Halloween has come and gone. Despite my love of games like Delta Green and Red Markets, horror has never really been something I enjoy. I’ve been through enough in life that I don’t see the value in scares. However, I do know that horror can bring out some of the best stories. Making fear a dominant force in a story gives something for the characters to overcome. Having been in enough games and listened to enough actual plays, I’ve come up with some tips for when I run horror.
The biggest piece of advice comes from my writing mantra. While watching 'The Incredibles' commentary I was struck by director Brad Bird's advice to merge ‘the mundane and the fantastic’. This means to find the normal moments within something fantastic. For horror, this means seeing what can be scary in something that is not scary. Without going into spoilers, RPPR’s recent episode ‘Somewhere Lane’ took its inspiration from a weird TV show. The real show is a normal TV travel show and is not horror. However, it’s writing and presentation are so weird that it freaked out the GM. He used the weirdness found a way to make it scary, then wrote out a scenario in Delta Green. This made for a terrifying listen.
For our own games, history has also been a great fuel for terror. One of the reasons Ethan’s many Civil War scenarios are so scary is that they are based on real events. This can make for a delicate situation, however. You do not want to belittle actual people and their actual suffering. Make the events into framing devices for the horror. You and the players know these events actually happened, and are often worse than the scares you came up with.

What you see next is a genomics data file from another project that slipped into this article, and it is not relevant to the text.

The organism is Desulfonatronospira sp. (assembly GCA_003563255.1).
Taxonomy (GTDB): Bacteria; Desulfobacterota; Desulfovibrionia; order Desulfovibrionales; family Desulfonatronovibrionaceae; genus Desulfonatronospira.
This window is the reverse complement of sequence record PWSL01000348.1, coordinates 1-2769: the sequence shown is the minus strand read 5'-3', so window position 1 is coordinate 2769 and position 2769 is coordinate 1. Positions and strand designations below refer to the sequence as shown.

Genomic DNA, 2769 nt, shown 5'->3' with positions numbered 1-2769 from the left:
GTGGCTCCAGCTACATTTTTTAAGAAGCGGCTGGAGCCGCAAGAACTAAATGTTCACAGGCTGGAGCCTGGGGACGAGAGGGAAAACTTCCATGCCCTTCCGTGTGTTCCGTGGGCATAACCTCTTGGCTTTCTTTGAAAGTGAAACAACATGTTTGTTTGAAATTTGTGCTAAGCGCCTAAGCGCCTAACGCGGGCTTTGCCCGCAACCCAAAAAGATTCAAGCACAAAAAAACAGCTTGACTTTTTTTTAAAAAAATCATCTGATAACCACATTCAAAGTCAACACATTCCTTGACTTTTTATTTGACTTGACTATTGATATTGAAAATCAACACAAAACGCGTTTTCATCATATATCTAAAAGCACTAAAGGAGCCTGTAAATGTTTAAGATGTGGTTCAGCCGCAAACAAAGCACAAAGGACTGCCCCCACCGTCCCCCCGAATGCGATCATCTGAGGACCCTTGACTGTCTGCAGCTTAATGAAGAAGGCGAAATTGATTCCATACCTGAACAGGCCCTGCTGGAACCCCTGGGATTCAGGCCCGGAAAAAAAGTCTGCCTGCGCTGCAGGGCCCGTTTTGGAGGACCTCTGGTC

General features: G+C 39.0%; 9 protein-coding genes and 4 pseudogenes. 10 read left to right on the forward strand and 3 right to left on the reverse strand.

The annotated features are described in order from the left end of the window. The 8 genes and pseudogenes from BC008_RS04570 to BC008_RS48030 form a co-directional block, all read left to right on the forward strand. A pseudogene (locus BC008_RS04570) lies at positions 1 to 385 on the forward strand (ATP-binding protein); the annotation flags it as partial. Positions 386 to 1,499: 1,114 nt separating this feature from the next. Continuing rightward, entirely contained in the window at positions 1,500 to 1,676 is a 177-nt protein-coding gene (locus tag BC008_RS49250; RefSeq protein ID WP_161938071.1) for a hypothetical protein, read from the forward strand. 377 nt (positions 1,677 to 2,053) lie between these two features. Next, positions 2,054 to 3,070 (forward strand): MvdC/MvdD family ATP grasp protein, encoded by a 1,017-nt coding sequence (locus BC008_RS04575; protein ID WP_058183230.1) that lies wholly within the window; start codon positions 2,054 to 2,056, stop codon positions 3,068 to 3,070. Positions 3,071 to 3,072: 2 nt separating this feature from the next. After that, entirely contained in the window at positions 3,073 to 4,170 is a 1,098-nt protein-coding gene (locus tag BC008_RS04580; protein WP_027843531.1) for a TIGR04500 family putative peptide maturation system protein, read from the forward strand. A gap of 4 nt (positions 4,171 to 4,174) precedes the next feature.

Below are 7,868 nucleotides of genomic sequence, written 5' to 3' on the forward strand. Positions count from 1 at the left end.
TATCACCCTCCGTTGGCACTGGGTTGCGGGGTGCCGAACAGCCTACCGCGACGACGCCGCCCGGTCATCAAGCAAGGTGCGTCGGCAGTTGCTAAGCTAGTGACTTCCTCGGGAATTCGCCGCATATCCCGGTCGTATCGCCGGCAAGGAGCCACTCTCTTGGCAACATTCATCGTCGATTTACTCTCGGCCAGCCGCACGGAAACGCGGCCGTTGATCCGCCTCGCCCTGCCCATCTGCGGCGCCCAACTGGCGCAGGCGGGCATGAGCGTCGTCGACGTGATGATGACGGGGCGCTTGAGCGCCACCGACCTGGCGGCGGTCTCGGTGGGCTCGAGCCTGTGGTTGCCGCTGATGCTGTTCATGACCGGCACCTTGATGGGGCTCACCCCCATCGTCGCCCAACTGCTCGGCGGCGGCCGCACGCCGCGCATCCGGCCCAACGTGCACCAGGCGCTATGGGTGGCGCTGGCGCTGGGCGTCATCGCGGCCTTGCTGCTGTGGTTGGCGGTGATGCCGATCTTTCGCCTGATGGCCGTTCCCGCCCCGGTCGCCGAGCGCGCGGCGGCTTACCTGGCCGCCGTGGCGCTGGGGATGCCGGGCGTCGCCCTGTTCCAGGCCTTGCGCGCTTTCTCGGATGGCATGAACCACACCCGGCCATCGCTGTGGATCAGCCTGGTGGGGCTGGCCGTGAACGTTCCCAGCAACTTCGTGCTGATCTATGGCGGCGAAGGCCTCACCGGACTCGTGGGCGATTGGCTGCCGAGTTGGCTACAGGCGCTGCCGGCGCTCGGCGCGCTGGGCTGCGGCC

In Legal Tender, I wanted to find new and different places to stage fights with zombies. This made me think of places where it would be interesting to have a fight. It made me think of Discovery Zone, which led to one of the episodes that freaked out the players the most. It also led me to candy factories, which led to the creation of the ‘Candyman’ Aberrant that the players hated so much. Neither of those places are inherently scary; in fact they are nice to go to. But by thinking of them as places for the PCs to investigate led me to things that can be scary within them.
Now that you have the scenario, the final key is to make it scary. Make it tough for the PCs to win. Or even if they win, they lose something along the way (health, sanity, gear, etc). This doesn’t mean you take away the players’ agency or kill them in one shot. But you have to put pressure on them to perform. This is one of the areas I know I need the most growth. I’m always interested in the story and I want the players to succeed, so sometimes I go easy on them. But pushing them to their limits will add more tension. Tension, combined with the horrors you’ve thought up, will make for a very scary game.